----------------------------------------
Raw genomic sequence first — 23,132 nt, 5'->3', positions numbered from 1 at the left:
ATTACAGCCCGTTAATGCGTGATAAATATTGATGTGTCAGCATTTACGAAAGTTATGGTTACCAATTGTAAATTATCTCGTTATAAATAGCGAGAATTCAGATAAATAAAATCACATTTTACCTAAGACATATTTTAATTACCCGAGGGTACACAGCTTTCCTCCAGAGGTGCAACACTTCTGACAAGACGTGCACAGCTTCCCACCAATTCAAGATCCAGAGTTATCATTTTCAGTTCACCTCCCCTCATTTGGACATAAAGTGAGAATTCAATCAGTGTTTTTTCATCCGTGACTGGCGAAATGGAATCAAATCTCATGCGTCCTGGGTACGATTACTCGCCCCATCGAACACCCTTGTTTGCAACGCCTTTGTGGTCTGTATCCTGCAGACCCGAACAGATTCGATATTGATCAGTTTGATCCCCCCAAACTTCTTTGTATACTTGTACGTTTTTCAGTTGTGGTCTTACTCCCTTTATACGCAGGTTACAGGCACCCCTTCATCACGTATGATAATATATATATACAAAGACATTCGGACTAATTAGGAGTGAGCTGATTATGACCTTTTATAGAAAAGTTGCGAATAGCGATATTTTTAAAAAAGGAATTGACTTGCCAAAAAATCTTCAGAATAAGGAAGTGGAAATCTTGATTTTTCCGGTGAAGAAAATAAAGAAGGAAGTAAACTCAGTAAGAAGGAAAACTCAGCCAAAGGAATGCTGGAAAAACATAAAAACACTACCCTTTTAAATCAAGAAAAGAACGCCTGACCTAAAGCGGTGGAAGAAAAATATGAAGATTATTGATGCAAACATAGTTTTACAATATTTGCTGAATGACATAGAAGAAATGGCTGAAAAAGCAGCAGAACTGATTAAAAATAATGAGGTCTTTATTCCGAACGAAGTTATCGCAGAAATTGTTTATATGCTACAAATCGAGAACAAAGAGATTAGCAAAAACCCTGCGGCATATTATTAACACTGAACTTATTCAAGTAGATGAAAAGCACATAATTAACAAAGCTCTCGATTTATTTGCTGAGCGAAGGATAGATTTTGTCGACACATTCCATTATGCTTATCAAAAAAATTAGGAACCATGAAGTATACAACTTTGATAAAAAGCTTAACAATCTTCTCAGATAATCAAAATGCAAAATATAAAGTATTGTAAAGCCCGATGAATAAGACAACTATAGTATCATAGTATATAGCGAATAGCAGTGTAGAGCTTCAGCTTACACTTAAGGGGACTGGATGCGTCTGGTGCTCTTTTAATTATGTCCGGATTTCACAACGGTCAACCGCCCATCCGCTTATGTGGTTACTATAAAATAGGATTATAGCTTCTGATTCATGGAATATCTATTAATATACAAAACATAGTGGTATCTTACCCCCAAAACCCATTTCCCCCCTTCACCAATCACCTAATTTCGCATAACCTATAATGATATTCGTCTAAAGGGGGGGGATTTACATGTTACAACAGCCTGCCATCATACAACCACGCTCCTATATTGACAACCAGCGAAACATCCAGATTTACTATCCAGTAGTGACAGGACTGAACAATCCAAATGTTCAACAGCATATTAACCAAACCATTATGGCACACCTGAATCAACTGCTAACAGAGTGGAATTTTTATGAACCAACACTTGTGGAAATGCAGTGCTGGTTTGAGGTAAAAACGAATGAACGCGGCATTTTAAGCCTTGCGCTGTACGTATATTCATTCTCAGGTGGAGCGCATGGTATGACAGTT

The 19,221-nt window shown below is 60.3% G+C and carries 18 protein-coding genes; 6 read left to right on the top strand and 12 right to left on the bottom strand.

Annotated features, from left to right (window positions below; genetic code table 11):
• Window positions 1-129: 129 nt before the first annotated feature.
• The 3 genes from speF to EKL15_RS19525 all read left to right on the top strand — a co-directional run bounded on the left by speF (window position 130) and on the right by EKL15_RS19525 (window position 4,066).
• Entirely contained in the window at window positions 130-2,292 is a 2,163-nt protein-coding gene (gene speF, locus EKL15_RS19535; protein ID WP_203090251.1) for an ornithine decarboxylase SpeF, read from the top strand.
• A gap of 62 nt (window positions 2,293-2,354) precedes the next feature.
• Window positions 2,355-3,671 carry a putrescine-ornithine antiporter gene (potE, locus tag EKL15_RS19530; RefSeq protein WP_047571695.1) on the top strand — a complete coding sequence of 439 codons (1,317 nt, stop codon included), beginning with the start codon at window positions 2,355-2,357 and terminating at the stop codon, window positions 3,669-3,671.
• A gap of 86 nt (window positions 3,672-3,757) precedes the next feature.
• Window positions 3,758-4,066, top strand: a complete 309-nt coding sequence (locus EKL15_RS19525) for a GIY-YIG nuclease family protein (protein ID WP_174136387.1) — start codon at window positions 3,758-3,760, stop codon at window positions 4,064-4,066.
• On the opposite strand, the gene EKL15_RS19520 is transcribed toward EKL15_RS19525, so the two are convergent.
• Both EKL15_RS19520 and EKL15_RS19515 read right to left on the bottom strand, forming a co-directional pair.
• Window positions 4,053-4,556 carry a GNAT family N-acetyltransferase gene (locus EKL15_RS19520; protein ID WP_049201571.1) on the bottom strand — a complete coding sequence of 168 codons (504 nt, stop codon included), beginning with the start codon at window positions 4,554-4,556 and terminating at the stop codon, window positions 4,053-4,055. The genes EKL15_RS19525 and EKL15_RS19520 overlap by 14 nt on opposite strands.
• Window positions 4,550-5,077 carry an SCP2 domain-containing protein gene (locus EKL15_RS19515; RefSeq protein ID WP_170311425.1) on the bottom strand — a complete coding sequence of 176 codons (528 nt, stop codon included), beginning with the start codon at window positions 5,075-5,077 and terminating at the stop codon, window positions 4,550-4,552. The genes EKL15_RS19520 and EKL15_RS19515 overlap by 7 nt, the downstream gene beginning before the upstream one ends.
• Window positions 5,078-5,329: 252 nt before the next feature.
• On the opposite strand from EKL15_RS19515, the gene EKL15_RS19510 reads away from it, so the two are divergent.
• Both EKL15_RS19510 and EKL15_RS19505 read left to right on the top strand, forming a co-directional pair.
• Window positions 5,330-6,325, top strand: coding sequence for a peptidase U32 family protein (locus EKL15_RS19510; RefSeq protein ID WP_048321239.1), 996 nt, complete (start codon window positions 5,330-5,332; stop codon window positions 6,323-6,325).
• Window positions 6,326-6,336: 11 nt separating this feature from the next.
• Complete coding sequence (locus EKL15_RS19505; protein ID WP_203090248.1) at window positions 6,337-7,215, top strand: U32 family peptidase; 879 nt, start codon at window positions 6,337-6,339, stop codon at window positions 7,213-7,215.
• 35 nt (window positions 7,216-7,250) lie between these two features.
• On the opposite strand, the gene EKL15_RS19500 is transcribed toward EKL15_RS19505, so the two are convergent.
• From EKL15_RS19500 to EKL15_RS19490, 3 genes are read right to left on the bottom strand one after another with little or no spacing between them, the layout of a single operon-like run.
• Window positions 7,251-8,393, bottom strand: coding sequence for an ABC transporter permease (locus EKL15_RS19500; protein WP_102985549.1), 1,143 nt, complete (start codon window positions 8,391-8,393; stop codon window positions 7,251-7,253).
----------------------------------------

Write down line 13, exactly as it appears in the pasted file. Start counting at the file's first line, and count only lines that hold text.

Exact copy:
• Both EKL15_RS19520 and EKL15_RS19515 read right to left on the bottom strand, forming a co-directional pair.